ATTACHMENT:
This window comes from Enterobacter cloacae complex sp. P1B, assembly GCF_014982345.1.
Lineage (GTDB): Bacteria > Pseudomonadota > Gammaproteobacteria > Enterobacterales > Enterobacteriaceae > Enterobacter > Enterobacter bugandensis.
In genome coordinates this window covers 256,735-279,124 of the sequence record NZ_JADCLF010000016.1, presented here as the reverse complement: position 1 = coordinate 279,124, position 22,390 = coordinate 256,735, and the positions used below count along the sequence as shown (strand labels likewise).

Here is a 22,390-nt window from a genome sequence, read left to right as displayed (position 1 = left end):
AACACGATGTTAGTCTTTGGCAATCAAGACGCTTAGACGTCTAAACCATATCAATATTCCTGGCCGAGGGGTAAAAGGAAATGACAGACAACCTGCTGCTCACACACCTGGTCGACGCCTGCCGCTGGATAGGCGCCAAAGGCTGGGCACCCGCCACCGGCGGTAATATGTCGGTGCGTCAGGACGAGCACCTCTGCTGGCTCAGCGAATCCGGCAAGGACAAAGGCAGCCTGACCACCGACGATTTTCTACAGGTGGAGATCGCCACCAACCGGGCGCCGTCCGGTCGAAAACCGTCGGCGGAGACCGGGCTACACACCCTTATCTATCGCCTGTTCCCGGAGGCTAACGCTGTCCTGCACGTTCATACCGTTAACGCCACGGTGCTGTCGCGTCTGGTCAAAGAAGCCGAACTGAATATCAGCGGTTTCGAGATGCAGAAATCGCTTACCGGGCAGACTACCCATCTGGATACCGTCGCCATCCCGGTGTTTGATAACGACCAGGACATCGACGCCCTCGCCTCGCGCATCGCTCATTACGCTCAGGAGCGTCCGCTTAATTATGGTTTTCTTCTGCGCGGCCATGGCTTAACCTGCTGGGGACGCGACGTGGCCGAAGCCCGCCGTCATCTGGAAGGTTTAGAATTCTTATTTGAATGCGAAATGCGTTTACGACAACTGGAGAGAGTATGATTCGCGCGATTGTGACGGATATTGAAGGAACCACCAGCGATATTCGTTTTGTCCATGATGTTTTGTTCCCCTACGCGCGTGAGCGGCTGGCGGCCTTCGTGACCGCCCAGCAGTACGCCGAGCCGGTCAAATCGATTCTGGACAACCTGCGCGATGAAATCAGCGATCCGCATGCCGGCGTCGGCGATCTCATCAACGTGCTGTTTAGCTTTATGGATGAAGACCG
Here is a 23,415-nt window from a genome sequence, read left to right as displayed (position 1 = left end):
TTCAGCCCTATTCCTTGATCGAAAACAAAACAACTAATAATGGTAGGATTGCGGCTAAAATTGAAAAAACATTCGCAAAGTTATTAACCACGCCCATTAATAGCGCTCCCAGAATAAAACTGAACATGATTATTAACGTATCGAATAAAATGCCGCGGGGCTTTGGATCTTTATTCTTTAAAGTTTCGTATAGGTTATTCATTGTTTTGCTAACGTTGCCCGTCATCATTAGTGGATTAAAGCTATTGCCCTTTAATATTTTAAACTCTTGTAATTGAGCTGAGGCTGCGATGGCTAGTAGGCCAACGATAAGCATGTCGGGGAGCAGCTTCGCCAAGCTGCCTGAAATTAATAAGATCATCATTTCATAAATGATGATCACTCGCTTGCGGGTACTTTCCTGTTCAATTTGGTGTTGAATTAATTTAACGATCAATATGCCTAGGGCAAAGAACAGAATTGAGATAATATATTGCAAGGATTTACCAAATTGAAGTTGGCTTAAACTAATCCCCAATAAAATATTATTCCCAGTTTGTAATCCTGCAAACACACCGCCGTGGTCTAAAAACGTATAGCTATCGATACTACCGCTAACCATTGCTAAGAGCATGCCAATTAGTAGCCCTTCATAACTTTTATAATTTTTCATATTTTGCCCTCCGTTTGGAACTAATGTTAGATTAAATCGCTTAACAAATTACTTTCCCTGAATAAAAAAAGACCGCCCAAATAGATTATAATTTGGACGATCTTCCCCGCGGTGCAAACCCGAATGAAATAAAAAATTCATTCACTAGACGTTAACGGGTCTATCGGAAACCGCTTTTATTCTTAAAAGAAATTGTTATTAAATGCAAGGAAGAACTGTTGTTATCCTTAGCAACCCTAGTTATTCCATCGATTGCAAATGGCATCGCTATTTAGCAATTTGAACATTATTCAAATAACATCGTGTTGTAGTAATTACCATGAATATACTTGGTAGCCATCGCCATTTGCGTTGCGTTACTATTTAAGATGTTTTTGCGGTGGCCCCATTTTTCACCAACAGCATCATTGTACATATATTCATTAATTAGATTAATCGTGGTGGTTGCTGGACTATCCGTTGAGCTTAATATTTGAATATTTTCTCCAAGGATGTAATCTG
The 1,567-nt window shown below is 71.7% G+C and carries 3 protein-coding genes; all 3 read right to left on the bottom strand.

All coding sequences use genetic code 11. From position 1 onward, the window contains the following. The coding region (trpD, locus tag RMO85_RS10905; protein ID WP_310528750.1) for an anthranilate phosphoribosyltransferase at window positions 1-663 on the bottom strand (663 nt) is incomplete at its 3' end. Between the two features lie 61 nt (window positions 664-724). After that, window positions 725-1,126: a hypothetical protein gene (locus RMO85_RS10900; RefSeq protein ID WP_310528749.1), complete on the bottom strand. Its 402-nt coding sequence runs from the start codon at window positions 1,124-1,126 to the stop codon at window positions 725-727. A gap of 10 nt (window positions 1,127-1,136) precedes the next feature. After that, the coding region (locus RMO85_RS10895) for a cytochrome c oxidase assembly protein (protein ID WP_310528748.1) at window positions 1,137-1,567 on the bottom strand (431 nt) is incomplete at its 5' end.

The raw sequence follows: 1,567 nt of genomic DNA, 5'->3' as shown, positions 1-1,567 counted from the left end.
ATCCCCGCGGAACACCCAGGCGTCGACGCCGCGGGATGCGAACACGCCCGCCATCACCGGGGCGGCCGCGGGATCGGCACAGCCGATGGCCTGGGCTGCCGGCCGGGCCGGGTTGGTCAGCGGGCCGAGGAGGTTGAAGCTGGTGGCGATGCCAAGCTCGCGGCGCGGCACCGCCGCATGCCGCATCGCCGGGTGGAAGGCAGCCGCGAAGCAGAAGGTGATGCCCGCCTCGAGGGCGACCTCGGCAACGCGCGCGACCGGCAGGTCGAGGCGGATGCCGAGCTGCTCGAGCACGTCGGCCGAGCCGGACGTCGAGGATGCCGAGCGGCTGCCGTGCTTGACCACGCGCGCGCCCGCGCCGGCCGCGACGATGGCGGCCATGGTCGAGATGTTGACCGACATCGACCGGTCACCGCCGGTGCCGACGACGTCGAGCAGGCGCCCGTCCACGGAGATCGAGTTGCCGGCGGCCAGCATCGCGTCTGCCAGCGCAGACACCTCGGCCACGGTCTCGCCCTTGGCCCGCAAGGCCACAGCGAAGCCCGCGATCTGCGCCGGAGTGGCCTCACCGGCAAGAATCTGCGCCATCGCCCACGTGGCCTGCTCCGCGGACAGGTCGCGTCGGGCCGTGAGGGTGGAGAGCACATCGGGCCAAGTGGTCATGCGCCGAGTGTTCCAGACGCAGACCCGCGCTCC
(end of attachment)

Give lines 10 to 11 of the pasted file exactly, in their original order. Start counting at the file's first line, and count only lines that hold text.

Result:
The raw sequence follows: 1,567 nt of genomic DNA, 5'->3' as shown, positions 1-1,567 counted from the left end.
ATCCCCGCGGAACACCCAGGCGTCGACGCCGCGGGATGCGAACACGCCCGCCATCACCGGGGCGGCCGCGGGATCGGCACAGCCGATGGCCTGGGCTGCCGGCCGGGCCGGGTTGGTCAGCGGGCCGAGGAGGTTGAAGCTGGTGGCGATGCCAAGCTCGCGGCGCGGCACCGCCGCATGCCGCATCGCCGGGTGGAAGGCAGCCGCGAAGCAGAAGGTGATGCCCGCCTCGAGGGCGACCTCGGCAACGCGCGCGACCGGCAGGTCGAGGCGGATGCCGAGCTGCTCGAGCACGTCGGCCGAGCCGGACGTCGAGGATGCCGAGCGGCTGCCGTGCTTGACCACGCGCGCGCCCGCGCCGGCCGCGACGATGGCGGCCATGGTCGAGATGTTGACCGACATCGACCGGTCACCGCCGGTGCCGACGACGTCGAGCAGGCGCCCGTCCACGGAGATCGAGTTGCCGGCGGCCAGCATCGCGTCTGCCAGCGCAGACACCTCGGCCACGGTCTCGCCCTTGGCCCGCAAGGCCACAGCGAAGCCCGCGATCTGCGCCGGAGTGGCCTCACCGGCAAGAATCTGCGCCATCGCCCACGTGGCCTGCTCCGCGGACAGGTCGCGTCGGGCCGTGAGGGTGGAGAGCACATCGGGCCAAGTGGTCATGCGCCGAGTGTTCCAGACGCAGACCCGCGCTCC